On 20th December, 2018, at least 5000 survivors across the country prepared to join the 65 day long touring national event, ‘Dignity March’. It commenced in Mumbai, organised by the Rashtriya Garima Abhiyaan and other groups. It is scheduled to cover 10,000 km in 200 districts of 24 States/UT’s in India, culminating in Delhi on 22nd February 2019.
Bhanwari Devi, whose rape case laid the foundation for forming Vishakha Guidelines (Laws against Sexual Harassment in Workplace), is a participant of the march and aims to make people listen to the sexual violence survivors and their families.
As many as 2.5 million crimes against women have been reported in India over the last decade.
According to NCRB, reported cases of crime against women increased by 83% from 185,312 in 2007 to 338,954 in 2016. As many as 2.5 million crimes against women have been reported in India over the last decade. Rape accounts for about 12% of all crimes against women. A survey conducted by the Rashtriya Garima Abhiyaan found that 95 percent incidents of sexual violence against women and children across India go unreported. Among the 1,553 respondents from across 14 states, 74 percent said that they had faced sexual violence.
Due to this, the organisers of the march called for women and children to speak out their experiences of sexual abuse without shame. They have also explicitly stated on their official website that “Dignity March is a platform for the survivors to tell their stories in their own voice, to represent their own narratives. It is a call to end the culture of shame and fear, to encourage others to speak up, and demand zero tolerance for sexual violence in our society. It is to hold society and the state accountable toward punitive action against the perpetrator, through effective implementation of legal guidelines, and ensuring rehabilitation facilities for survivors”.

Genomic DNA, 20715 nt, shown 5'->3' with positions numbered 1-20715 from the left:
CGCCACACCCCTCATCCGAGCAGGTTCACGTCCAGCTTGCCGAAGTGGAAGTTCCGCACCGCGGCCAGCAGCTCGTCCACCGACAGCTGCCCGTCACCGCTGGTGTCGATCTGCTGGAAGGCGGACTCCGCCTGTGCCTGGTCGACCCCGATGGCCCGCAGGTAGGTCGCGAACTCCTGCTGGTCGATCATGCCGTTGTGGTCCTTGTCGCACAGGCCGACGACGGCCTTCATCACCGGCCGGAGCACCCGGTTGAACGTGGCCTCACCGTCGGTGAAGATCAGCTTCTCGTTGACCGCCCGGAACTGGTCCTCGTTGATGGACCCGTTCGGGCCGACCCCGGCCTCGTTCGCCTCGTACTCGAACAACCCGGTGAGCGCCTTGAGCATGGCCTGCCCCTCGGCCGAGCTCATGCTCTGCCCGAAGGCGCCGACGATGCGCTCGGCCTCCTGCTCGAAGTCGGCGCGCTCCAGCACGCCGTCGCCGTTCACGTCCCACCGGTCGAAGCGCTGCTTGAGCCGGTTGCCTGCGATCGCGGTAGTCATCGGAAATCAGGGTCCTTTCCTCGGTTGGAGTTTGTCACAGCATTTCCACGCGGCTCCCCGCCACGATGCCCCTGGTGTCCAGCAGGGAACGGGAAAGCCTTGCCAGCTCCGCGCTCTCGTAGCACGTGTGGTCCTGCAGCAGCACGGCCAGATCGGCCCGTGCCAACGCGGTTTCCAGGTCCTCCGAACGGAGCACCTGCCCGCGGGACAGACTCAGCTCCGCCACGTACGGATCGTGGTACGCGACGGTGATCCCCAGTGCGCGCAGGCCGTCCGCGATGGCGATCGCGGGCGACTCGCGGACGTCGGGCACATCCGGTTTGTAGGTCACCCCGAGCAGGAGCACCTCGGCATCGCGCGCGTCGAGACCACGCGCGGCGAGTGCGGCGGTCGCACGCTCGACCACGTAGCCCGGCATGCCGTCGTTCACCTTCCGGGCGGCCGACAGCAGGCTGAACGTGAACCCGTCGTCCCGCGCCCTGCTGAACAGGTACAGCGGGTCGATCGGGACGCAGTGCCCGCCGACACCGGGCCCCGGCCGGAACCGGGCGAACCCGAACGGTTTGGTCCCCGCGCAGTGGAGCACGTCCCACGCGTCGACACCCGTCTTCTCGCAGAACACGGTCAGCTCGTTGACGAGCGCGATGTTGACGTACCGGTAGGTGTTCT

As of 8th January 2019, the march has entered Rajahmundry, Andhra Pradesh, conducting a community meeting in Rajahmundry Press Club. Their goal is to organise community meetings across the 200 districts by various survivors to trigger conversations around sexual violence and trafficking.
They intend to create a network of support and solidarity between victims, families and, stakeholders.
These meetings would therefore spread awareness and sensitisation among various stakeholders about the same. They are also organising state-level conventions of survivors and distribution of resource material.
They intend to create a network of support and solidarity between victims, families and, stakeholders. They are also seeking public initiatives for justice through comprehensive socio-medico-legal relief and rehabilitation of survivors. They are using the hashtag #ShameToSupport to cover their March. It is important to support the survivors and this initiative in order to bring a positive push towards sensitisation toward sexual violence in this country, specially in a time where India is deemed unsafe for the survival of women.
Featured Image Source: DNA India